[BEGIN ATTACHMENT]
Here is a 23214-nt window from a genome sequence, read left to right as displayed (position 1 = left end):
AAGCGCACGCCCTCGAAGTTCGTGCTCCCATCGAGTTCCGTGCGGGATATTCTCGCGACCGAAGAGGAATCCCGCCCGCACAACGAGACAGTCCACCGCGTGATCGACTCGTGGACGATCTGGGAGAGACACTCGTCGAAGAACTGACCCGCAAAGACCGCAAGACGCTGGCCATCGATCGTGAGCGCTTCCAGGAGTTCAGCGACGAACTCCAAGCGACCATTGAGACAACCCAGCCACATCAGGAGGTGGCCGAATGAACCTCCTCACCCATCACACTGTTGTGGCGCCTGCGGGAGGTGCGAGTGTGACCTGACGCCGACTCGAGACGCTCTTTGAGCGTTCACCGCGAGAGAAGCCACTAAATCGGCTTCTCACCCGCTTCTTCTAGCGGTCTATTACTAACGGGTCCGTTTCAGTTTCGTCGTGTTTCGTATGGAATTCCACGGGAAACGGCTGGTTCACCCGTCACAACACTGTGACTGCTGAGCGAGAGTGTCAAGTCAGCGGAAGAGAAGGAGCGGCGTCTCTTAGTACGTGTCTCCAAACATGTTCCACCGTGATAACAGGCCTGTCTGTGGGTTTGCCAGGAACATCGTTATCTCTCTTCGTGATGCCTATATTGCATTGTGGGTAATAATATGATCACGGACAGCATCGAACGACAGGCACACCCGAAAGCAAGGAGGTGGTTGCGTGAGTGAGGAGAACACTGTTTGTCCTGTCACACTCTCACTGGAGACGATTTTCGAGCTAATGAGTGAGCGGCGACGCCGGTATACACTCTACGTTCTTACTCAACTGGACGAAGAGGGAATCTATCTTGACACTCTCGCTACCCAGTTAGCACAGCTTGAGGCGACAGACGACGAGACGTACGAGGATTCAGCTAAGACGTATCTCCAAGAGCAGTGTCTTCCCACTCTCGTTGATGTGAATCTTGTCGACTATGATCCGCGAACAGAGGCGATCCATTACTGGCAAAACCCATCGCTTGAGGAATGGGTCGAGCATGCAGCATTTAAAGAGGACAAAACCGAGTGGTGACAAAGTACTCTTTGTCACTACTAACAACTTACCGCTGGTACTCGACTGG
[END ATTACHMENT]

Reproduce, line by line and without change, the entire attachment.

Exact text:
Here is a 23214-nt window from a genome sequence, read left to right as displayed (position 1 = left end):
AAGCGCACGCCCTCGAAGTTCGTGCTCCCATCGAGTTCCGTGCGGGATATTCTCGCGACCGAAGAGGAATCCCGCCCGCACAACGAGACAGTCCACCGCGTGATCGACTCGTGGACGATCTGGGAGAGACACTCGTCGAAGAACTGACCCGCAAAGACCGCAAGACGCTGGCCATCGATCGTGAGCGCTTCCAGGAGTTCAGCGACGAACTCCAAGCGACCATTGAGACAACCCAGCCACATCAGGAGGTGGCCGAATGAACCTCCTCACCCATCACACTGTTGTGGCGCCTGCGGGAGGTGCGAGTGTGACCTGACGCCGACTCGAGACGCTCTTTGAGCGTTCACCGCGAGAGAAGCCACTAAATCGGCTTCTCACCCGCTTCTTCTAGCGGTCTATTACTAACGGGTCCGTTTCAGTTTCGTCGTGTTTCGTATGGAATTCCACGGGAAACGGCTGGTTCACCCGTCACAACACTGTGACTGCTGAGCGAGAGTGTCAAGTCAGCGGAAGAGAAGGAGCGGCGTCTCTTAGTACGTGTCTCCAAACATGTTCCACCGTGATAACAGGCCTGTCTGTGGGTTTGCCAGGAACATCGTTATCTCTCTTCGTGATGCCTATATTGCATTGTGGGTAATAATATGATCACGGACAGCATCGAACGACAGGCACACCCGAAAGCAAGGAGGTGGTTGCGTGAGTGAGGAGAACACTGTTTGTCCTGTCACACTCTCACTGGAGACGATTTTCGAGCTAATGAGTGAGCGGCGACGCCGGTATACACTCTACGTTCTTACTCAACTGGACGAAGAGGGAATCTATCTTGACACTCTCGCTACCCAGTTAGCACAGCTTGAGGCGACAGACGACGAGACGTACGAGGATTCAGCTAAGACGTATCTCCAAGAGCAGTGTCTTCCCACTCTCGTTGATGTGAATCTTGTCGACTATGATCCGCGAACAGAGGCGATCCATTACTGGCAAAACCCATCGCTTGAGGAATGGGTCGAGCATGCAGCATTTAAAGAGGACAAAACCGAGTGGTGACAAAGTACTCTTTGTCACTACTAACAACTTACCGCTGGTACTCGACTGG